Thursday, February 23, 2012


Each Parakeet variety is different, and so are the methods for sexing them. This post is intended to clear up a mistaken idea about sexing Rosy Bourke Parakeets. It may have occurred because of a discussion over sexing young Splendids. 

Splendids and Bourkes sharing a cage.
I've posted before that young Splendid (Scarlet-chested) Parakeets can often be sexed before a male's' red chest fills in. Simply look under a young feathered bird's wings. Hens have a white stripe under their wings. If the underside is all black, they are male. Occasionally, you will see broken white bars and their sex is still questionable. In my experience, the birds with broken white bars later lost those bars and were males. However, I don't guarantee that this will always be the case with all young Splendids who exhibit broken white bars.

Splendid wing photos are courtesy of:

Underside of Splendid hen's wing.
Underside of Splendid cock's wing.

Broken bar. This one turned
out to be a male Splendid.

A comment was made that Bourkes, too, have white bars under their wings and that this is indicative of sex. Not so! When I first read that, I thought, "Can this be true? After all the years I've raised Bourkes have I overlooked something this simple?"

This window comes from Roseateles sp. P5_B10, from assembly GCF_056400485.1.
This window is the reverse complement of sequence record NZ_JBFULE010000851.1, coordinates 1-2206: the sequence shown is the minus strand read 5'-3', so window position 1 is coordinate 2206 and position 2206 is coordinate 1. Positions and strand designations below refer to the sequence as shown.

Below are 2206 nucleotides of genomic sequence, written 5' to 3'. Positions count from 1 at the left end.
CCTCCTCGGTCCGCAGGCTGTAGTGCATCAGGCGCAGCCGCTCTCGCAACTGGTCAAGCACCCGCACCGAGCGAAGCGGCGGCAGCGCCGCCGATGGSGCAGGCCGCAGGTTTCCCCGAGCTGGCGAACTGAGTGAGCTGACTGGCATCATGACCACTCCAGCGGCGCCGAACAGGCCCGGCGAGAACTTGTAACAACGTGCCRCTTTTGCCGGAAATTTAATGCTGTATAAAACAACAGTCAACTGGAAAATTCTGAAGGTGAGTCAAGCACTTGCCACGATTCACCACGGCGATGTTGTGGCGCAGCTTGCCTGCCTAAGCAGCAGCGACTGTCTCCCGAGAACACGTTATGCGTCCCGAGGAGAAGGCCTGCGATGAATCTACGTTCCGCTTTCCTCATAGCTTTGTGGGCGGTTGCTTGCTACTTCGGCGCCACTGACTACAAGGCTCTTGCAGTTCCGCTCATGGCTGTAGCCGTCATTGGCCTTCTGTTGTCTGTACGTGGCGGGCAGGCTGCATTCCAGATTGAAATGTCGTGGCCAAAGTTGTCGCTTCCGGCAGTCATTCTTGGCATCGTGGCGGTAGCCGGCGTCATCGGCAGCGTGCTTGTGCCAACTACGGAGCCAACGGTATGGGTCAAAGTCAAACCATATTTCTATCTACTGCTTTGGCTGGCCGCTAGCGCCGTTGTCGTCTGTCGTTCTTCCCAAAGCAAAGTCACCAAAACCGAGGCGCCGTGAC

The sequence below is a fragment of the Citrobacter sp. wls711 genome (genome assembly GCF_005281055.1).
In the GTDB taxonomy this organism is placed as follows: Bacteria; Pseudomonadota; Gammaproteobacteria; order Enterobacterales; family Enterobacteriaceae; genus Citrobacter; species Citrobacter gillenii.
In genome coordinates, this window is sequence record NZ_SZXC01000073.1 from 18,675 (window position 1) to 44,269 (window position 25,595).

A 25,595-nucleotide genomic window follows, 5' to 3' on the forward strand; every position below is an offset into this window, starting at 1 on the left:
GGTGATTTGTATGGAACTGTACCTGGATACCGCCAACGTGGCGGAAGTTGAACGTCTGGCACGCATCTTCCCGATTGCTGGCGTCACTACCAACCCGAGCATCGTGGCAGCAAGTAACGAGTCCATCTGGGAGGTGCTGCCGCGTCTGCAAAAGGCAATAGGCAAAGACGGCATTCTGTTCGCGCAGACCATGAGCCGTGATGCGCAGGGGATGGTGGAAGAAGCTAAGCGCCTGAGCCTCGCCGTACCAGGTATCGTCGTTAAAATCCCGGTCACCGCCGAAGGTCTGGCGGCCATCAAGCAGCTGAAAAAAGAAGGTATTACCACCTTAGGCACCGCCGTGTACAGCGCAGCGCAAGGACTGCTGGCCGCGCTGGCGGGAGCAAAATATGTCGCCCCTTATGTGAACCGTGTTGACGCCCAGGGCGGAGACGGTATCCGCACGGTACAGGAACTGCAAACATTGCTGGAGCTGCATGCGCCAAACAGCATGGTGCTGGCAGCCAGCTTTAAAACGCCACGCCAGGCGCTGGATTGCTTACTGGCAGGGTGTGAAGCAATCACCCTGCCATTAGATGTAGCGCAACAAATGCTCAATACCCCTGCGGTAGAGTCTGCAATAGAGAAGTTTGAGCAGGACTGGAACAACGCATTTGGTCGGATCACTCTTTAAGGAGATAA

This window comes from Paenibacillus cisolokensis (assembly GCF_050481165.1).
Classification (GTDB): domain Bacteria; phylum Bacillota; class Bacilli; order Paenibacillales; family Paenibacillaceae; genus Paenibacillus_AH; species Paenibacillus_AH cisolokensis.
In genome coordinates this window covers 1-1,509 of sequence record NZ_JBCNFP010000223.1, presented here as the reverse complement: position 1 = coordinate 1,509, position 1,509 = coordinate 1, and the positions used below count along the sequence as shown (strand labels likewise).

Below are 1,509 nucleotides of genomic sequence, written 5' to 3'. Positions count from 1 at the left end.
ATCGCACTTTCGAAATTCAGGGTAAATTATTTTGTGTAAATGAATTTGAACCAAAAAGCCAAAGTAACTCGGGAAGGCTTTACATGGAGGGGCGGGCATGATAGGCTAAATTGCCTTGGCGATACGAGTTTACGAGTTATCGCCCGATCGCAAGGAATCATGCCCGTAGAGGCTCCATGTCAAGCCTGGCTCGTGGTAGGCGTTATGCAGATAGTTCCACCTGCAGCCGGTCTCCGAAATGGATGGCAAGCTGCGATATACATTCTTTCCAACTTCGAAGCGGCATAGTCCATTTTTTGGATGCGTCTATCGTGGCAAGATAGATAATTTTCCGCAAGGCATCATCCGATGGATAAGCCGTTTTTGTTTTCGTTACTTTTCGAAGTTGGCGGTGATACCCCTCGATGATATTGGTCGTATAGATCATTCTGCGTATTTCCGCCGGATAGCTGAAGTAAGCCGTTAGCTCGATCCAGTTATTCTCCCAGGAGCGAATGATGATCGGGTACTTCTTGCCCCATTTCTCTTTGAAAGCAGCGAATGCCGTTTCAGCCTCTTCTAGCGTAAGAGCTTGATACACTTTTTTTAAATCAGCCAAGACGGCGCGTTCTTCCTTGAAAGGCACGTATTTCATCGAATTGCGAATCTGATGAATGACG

Rhett Jr. is definitely a male Rosy Bourke. All my male
Rosies exhibit a white stripe under their wing. This is
not a valid way to identify sex in a Bourke.
To verify or deny that comment, I grasped some of my tame birds and looked under their wings...(this is not a position they particularly like).

Sugar, a Rosy Bourke hen. The underside of her wing
is very much like the male Rosy Bourke's. Her face is
darker, which is often the case with hens vs. cocks.

In all cases, my male Rosies have white bars (or stripes) and so do my female Rosies. There was no significant difference. It was interesting to note, however, that my Normal males don't have a white stripe ... only the Rosies do.
Spicy, who is mated to Sugar above, is a Normal male Bourke.
Notice that under his wing there isn't any white bar.
That's different from the male Rosy Bourkes in my flock.

The lovely color wheel below was made by Washington State Artist Chris Maynard of Featherfolio. All of the small feathers from Bourkes and Splendids below came from our flock. Smile.

A Link to:  Feather Art

Peace & Blessings.

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